Things are looking up for web designers who believe in the power of typography.
Should you have arrived at the conclusion that typography provides a powerful means for shaping and reflecting brand personalities, read on. Good old typography is making a come back with webfonts for the internet.
The web offers far more variety and opportunities for typography than does print. The web is eager to demonstrate your ideas for good use of typography on the web.

 

Apple demos HTML5, CSS3 and Javascript.

Open web standards have proven reliable, are more secure and efficient. No more need for designers to resort to flash or flex workarounds. Apple demos newer capabilities here.. Capabilities such as advanced graphics, typography, animation, and transitions. [Safari browser required, more modern browsers to follow suit]

 

On the use of typefaces for branding on the web

The growing availability of webfonts has removed you from being restricted to the few system fonts that are applicable across systems and browsers. I have not tried it yet but here is how it should work:

  1. Convert brand fonts to .woff and/or .eot format
  2. Make font resources available on server
  3. Integrate font via Google fonts technology or webfonts service

Create font with affiliates such as Google, Webfonts, Fontshop and make the font available through vendors. You may also want make the font available publicly either as a free or commercial offering.

 

dma typography

A mix of webfont (Andy) and system font (Lucida Grande). An attempt to avoid this iconic Bavarian food blog to being viewed as high brow gourmet journal. The brand font ressembles fonts used by Bavarian butcher shops, and the fontface for the copy is, well… readable wihtout drawing attention to it. The use of these two typefaces were meant to make Petra Hammerstein’s blog appear normal or say super normal.

The courage of others: webfonts sample

Here’s a sampling and recent home grown production on how nicely system- and non-system fonts integrate with your web design:

  1. headlines are set in MyFonts.com webfont Andy
  2. Lucinda Grande for the copy makes for an entirely different character than would Arial or Times.
View font Andy

 

The New Yorker

The New Yorker

The New Yorker with its world famous, characteristic typeface has passed the test of time. They would make life easier on thermselves and search engines should The New Yorker pick up on this entry and switch to the technology featured here.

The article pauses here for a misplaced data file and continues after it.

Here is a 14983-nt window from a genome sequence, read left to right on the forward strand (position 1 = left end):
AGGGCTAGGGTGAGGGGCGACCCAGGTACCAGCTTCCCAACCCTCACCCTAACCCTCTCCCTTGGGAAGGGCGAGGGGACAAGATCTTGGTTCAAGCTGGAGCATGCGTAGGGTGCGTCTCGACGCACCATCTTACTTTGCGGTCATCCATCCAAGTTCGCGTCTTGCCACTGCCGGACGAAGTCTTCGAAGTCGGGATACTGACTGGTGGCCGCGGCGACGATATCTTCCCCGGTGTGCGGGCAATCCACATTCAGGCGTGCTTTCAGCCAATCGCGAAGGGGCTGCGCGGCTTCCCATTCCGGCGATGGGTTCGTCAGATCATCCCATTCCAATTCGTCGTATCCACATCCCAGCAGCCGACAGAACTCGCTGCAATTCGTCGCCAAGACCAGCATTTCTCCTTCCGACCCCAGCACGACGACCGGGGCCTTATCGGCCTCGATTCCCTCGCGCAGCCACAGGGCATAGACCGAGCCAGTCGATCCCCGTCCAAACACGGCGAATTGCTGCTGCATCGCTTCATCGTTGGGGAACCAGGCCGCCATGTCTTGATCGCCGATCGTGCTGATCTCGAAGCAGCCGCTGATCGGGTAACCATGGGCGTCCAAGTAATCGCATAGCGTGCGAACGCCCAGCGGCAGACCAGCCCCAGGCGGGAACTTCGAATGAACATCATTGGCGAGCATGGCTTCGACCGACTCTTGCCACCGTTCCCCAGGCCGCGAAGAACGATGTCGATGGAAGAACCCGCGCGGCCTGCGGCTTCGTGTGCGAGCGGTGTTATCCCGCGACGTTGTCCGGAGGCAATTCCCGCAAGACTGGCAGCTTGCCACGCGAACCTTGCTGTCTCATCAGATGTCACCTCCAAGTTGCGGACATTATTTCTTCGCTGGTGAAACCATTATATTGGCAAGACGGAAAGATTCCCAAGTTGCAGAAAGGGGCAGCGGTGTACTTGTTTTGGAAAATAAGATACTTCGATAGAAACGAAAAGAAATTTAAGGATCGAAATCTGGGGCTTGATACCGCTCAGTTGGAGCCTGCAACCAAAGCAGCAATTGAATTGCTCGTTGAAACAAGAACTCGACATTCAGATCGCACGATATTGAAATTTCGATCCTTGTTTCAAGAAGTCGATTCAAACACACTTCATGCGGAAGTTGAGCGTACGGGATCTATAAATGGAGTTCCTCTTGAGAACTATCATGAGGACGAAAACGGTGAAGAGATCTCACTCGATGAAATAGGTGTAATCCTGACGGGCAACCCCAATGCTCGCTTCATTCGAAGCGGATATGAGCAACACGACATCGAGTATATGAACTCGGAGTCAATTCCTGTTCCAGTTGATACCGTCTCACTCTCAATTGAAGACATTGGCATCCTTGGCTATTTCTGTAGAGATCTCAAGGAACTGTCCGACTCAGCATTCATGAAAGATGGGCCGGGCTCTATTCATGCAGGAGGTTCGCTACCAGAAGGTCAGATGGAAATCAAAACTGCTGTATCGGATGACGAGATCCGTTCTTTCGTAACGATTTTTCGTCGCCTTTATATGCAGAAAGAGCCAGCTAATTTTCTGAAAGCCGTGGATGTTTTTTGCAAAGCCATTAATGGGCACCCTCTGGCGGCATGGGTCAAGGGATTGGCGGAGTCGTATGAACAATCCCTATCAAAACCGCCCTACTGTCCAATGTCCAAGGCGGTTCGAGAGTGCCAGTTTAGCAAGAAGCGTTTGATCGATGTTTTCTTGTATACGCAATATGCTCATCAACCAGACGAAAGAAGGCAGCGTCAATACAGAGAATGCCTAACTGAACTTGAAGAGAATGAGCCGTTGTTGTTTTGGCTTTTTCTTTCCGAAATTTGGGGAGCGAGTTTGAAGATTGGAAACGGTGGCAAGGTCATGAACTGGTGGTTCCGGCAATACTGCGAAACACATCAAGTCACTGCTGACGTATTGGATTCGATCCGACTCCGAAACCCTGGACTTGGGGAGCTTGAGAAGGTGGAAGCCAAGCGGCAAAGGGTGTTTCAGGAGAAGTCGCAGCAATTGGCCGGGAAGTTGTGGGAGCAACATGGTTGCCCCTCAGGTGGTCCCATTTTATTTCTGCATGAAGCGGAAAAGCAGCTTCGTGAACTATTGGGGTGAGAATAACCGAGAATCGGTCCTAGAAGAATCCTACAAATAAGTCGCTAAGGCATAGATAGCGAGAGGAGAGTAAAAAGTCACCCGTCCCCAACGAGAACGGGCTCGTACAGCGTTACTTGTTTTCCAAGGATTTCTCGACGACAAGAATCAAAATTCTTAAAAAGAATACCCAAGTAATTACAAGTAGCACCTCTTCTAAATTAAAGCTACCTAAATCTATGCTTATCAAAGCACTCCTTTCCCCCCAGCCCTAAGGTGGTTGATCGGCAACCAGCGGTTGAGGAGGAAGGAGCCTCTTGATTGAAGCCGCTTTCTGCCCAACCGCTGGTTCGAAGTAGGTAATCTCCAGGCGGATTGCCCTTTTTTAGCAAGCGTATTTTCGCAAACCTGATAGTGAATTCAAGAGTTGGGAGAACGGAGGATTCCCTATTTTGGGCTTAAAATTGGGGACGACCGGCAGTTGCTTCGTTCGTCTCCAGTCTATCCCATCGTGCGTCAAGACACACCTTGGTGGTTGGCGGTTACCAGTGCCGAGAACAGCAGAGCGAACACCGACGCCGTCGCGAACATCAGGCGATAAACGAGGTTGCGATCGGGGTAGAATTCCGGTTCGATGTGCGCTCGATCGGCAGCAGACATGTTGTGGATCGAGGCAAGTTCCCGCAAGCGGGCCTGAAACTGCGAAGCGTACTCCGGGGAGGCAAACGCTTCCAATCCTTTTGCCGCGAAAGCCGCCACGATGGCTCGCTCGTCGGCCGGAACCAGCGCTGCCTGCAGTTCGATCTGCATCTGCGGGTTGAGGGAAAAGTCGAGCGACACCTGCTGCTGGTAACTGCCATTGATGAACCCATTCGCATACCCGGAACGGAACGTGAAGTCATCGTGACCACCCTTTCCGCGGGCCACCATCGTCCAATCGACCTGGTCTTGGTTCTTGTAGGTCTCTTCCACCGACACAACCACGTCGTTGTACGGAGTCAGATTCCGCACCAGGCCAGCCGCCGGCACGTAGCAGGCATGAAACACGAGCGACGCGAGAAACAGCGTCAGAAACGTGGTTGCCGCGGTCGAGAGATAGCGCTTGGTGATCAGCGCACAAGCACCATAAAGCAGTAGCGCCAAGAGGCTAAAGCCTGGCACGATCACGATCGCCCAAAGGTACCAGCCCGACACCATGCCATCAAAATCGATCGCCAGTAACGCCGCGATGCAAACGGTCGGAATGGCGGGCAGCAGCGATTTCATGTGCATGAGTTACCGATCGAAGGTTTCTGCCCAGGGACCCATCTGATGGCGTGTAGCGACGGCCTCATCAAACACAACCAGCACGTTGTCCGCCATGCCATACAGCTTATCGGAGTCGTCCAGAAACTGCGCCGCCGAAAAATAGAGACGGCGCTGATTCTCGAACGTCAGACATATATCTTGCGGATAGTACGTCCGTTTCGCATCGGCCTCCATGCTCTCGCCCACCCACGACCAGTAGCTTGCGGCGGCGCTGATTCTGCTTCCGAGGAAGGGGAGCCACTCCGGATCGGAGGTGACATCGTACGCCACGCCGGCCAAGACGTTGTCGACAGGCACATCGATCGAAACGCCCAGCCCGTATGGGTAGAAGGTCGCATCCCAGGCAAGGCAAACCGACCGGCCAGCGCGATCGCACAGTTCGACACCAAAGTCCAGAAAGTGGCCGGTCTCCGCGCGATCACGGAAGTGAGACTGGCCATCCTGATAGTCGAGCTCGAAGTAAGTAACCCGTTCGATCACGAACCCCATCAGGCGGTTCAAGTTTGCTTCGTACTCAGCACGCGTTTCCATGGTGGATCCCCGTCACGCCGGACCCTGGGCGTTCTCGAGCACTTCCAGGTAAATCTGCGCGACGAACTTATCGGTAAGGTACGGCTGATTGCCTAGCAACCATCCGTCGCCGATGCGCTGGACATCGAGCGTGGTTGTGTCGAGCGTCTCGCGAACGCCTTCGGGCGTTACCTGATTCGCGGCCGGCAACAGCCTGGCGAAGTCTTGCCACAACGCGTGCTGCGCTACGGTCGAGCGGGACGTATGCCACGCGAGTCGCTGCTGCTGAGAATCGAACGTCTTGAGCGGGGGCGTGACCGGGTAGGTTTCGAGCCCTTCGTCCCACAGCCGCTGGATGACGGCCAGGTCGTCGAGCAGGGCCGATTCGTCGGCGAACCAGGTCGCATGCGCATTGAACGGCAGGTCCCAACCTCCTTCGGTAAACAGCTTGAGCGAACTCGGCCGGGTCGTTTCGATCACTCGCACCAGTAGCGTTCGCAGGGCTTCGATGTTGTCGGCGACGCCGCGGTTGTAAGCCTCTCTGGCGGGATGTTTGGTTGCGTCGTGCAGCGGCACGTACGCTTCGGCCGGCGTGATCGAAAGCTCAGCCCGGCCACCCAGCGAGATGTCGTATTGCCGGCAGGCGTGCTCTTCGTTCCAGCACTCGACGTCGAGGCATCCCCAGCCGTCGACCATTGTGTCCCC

Using non-system fonts on the web

Fontshop Germany, whose noble font catalogues I keep around, calls for a new era in webdesign. With a bit of self initiative, you can now use any typface of your choice for your client’s brand sites.

For a close reflection, I don’t mean the use of a webfont for the brand name only or for headlines. What I really mean is to use a webfont for the copy text to help reflect the brand character implicitly.

Today all websites must be built with social capabilities enabled by a robust content managements system [CMS] such as typepad, wordpress and the likes, keep this in mind before you go overboard with good old typography. Two systems are avaible:

  1. Webfonts by Fonts.com or Fontshop Germany
  2. Google Fonts

 

Using system fonts for the web

Normal style Bold style
Arial, Arial, Helvetica, sans-serif Arial, Arial, Helvetica, sans-serif
Arial Black, Arial Black, Gadget, sans-serif Arial Black, Arial Black, Gadget, sans-serif
Comic Sans MS, Comic Sans MS5, cursive Comic Sans MS, Comic Sans MS5, cursive
Courier New, Courier New, Courier6, monospace Courier New, Courier New, Courier6, monospace
Georgia1, Georgia, serif Georgia1, Georgia, serif
Impact, Impact5, Charcoal6, sans-serif Impact, Impact5, Charcoal6, sans-serif
Lucida Console, Monaco5, monospace Lucida Console, Monaco5, monospace
Lucida Sans Unicode, Lucida Grande, sans-serif Lucida Sans Unicode, Lucida Grande, sans-serif
Palatino Linotype, Book Antiqua3, Palatino6, serif Palatino Linotype, Book Antiqua3, Palatino6, serif
Tahoma, Geneva, sans-serif Tahoma, Geneva, sans-serif
Times New Roman, Times, serif Times New Roman, Times, serif
Trebuchet MS1, Helvetica, sans-serif Trebuchet MS1, Helvetica, sans-serif
Verdana, Verdana, Geneva, sans-serif Verdana, Verdana, Geneva, sans-serif
Symbol, Symbol (Symbol2, Symbol2) Symbol, Symbol (Symbol2, Symbol2)
Webdings, Webdings (Webdings2, Webdings2) Webdings, Webdings (Webdings2, Webdings2)
Wingdings, Zapf Dingbats (Wingdings2Zapf Dingbats2) Wingdings, Zapf Dingbats (Wingdings2Zapf Dingbats2)
MS Sans Serif4, Geneva, sans-serif MS Sans Serif4, Geneva, sans-serif
MS Serif4, New York6, serif MS Serif4, New York6, serif

 

 


 

Please note:
This entry may have contributed to the decision of The New Yorker to change it’s characteristic typeface from machine unreadable bitmap to machine readable webfont.

 

 


Also published on Medium.

Share on StumbleUpon1Tweet about this on TwitterGoogle+0Digg thisShare on LinkedIn0Pin on Pinterest0Email to someoneShare on Facebook0